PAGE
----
The HXP-FreightScan is a high-efficiency x-ray portal for screening freight trucks hauling standard shipping containers and other similarly-sized loads. With up to 340mm of steel penetration, phenomenal throughput of up to 160 trucks/per hour and broad compatibility with industry-specific tools like UFF 2.0, weighbridges etc., the HXP-FreightScan is well equipped to streamline customs screening operations in harsh port environments around the world.

The backbone of any integration-focused system is scalability. The HXC-LaneScan and HXP-FreightScan can just as easily deploy as single units for small scale applications or network many units across multiple transnational sites alongside innumerable other security technologies.

Both systems compile highly portable image data sets containing x-ray images and all additional information from integrated subsystems to enable straightforward inspection, secondary inspection, remote inspection and sharing results and archived records directly with business partners and government agencies.

Revolutionising air cargo

Air cargo in particular is a challenging sector of the security industry. While low density homogeneous pallets are manageable with conventional x-ray inspection, denser pallets of heterogeneous goods are significantly harder to screen. Freight-forwarders often opt to break-bulk, which requires splitting pallets to scan smaller pieces before reassembling them for shipment. Needless to say, it is a costly and time consuming process.

The Astrophysics Multi-View CT is an unprecedented scanner combining classic x-ray transmission images with a full three dimensional CT reconstruction of the data. The ability to scan whole pallets and thoroughly inspect even densely cluttered cargoes eliminates the need to break-bulk.

In addition to its revolutionary imaging performance, the Multi-View CT is ideal for integration with air cargo warehouse operations. For example, in Automatic mode, the scanner processes pallets as fast as they can be loaded without waiting for analyst decisions. Instead, it adds the completed image data sets to a queue on its centralised server.

Analysts in a remote workstation – sequestered from the noises of the cargo warehouse – can begin inspecting pallets in first-in-first-out (FIFO) order. This analysis can start immediately, though some freight-forwarders elect to scan pallets en masse overnight and inspect them at the start of their morning shift. This approach is exceptionally time-efficient, but requires integration with on-site networks and pallet identification systems such as barcode or RFID readers.

The way forward

As security agencies around the world take a more holistic approach to their security processes and infrastructure, it is equally important for security x-ray companies to engineer systems that can seamlessly integrate into these new or existing infrastructures. It is no longer enough to simply provide security x-ray systems. As the complexity of security threats and modus operandi of criminals increases, manufacturers must likewise provide a holistic security solution.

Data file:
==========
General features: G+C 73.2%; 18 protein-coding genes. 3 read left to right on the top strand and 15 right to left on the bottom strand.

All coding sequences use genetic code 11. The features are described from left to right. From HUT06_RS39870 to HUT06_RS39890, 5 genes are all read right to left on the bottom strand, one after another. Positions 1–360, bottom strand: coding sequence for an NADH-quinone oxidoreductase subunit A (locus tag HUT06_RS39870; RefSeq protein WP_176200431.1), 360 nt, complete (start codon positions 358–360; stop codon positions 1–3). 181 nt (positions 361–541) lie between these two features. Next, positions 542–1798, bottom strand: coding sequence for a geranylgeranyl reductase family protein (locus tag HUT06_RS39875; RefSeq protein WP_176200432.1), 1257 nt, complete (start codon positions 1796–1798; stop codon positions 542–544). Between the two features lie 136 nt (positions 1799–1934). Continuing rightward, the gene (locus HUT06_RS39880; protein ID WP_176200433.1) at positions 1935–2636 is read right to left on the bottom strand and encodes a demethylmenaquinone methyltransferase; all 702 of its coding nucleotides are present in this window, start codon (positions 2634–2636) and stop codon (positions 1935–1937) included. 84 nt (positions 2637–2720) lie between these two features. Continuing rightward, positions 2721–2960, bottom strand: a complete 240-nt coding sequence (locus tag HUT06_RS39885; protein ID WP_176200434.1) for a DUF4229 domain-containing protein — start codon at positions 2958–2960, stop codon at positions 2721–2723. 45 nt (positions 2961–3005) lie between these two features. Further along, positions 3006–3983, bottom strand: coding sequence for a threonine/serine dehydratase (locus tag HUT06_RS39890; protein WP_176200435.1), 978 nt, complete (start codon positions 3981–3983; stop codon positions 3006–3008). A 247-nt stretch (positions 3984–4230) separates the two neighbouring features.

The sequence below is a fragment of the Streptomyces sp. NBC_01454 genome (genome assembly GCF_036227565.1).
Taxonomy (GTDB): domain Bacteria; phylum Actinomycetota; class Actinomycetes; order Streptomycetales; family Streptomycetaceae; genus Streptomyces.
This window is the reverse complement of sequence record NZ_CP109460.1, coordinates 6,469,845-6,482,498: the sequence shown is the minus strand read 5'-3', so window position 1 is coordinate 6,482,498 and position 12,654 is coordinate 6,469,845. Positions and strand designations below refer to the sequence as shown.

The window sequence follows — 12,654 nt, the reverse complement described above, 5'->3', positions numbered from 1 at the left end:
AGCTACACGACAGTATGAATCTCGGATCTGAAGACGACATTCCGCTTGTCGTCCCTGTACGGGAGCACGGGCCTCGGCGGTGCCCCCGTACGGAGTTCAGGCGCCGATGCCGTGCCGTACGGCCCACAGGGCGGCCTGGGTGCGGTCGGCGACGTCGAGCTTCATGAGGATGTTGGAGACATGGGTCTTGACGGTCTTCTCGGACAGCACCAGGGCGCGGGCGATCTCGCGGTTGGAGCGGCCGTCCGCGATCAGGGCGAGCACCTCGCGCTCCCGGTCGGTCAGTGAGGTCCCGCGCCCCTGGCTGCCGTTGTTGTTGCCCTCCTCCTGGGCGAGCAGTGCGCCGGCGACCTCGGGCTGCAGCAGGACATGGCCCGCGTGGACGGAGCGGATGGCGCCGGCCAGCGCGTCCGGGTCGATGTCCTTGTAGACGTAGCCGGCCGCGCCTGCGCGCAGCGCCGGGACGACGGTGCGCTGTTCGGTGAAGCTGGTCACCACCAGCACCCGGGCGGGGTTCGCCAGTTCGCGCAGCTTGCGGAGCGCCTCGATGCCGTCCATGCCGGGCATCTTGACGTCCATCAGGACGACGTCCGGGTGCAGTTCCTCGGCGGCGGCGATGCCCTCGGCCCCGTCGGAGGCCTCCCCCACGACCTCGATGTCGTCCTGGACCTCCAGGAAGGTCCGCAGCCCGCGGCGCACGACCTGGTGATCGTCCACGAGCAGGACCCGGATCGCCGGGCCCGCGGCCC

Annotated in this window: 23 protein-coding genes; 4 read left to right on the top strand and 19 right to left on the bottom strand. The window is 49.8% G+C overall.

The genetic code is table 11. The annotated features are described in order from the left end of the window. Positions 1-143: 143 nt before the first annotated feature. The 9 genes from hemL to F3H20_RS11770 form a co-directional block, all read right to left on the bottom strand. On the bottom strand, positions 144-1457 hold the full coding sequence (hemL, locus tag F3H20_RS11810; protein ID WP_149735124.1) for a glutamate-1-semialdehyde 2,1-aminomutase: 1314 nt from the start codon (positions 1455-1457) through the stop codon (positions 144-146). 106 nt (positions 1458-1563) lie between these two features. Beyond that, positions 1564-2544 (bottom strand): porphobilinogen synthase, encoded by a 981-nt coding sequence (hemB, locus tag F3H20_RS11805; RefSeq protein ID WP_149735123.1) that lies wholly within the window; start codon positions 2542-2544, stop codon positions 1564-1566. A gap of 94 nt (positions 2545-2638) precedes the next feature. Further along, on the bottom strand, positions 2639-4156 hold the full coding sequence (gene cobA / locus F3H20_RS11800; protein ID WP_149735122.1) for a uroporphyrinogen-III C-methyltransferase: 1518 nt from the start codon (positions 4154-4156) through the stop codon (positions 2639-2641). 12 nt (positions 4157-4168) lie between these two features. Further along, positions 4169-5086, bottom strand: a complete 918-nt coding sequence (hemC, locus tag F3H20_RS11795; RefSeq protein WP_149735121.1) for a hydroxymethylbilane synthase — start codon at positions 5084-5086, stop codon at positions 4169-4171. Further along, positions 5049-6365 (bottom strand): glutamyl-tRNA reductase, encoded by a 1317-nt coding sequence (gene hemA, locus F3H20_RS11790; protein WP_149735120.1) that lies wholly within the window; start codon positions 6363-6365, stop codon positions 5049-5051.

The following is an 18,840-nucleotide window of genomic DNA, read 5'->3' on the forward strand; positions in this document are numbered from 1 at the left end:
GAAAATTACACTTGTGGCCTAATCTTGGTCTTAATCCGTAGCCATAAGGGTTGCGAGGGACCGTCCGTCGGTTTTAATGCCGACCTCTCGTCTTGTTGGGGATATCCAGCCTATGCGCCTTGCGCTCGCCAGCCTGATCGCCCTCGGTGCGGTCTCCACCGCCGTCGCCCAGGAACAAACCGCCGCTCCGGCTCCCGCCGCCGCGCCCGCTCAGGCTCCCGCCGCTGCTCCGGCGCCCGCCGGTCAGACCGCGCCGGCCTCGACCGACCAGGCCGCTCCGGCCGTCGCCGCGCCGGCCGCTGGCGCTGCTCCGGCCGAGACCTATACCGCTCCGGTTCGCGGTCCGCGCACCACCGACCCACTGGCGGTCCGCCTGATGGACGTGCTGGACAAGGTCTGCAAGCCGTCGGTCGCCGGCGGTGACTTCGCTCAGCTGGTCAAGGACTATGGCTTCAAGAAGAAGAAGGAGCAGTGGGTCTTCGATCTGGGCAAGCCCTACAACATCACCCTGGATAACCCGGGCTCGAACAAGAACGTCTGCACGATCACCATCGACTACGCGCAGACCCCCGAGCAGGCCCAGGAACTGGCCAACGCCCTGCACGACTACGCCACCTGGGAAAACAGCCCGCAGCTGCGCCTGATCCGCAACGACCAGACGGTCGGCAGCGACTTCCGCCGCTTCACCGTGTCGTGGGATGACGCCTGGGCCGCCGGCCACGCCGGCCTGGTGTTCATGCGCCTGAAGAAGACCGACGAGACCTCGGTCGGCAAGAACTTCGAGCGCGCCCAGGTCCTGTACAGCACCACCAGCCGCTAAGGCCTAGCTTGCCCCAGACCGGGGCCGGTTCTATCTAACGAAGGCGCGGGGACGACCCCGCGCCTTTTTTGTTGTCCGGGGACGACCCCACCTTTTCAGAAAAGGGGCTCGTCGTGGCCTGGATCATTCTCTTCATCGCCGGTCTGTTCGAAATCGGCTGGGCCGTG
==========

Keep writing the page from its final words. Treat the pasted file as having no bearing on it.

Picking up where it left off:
The new paradigm of steadily increasing reliance on integration brings with it the necessity of building stronger ties with global partners for the purposes of legitimate oversight and the common defence. For example, as CBP expands and upgrades border crossings throughout the US, their Mexican counterpart, the Secretaría de la Defensa Nacional (SEDENA), is working to match CBP’s renovations and establish cooperative interoperation on both sides of the border.

Going above and beyond sharing specifications and setting new standards, both agencies are seeking to become active partners of a fresh alliance that will more effectively combat fraud, smuggling and other threats they face on a daily basis.

While commercial-off-the-shelf products are still prized for their predictability, private and governmental security stakeholders are recognising the advantage of integrated solutions tailored to their individual needs. The ability to combine otherwise-unrelated systems to cover gaps in tracking and detection capabilities not only improves overall security but also enables generating data to use in long term analytics and process improvements.

While integrated systems require a higher initial investment of time, money and training to implement, they pay later dividends in efficiency and efficacy with continuing growth as they mature. In today’s global society, sharing information and security data benefits everyone involved: Improving security for your neighbours and trading partners improves your own and vice-versa.

Astrophysics Inc.

Astrophysics Inc. is dedicated to developing, constructing and supplying x-ray scanners to help clients worldwide. The company’s cutting-edge technology detects and recognises concealed hazards, while its security system engineering assists in safeguarding vital infrastructure, transportation and commerce.

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This article was originally published in the April edition of ISJ. To read your free digital edition, click here.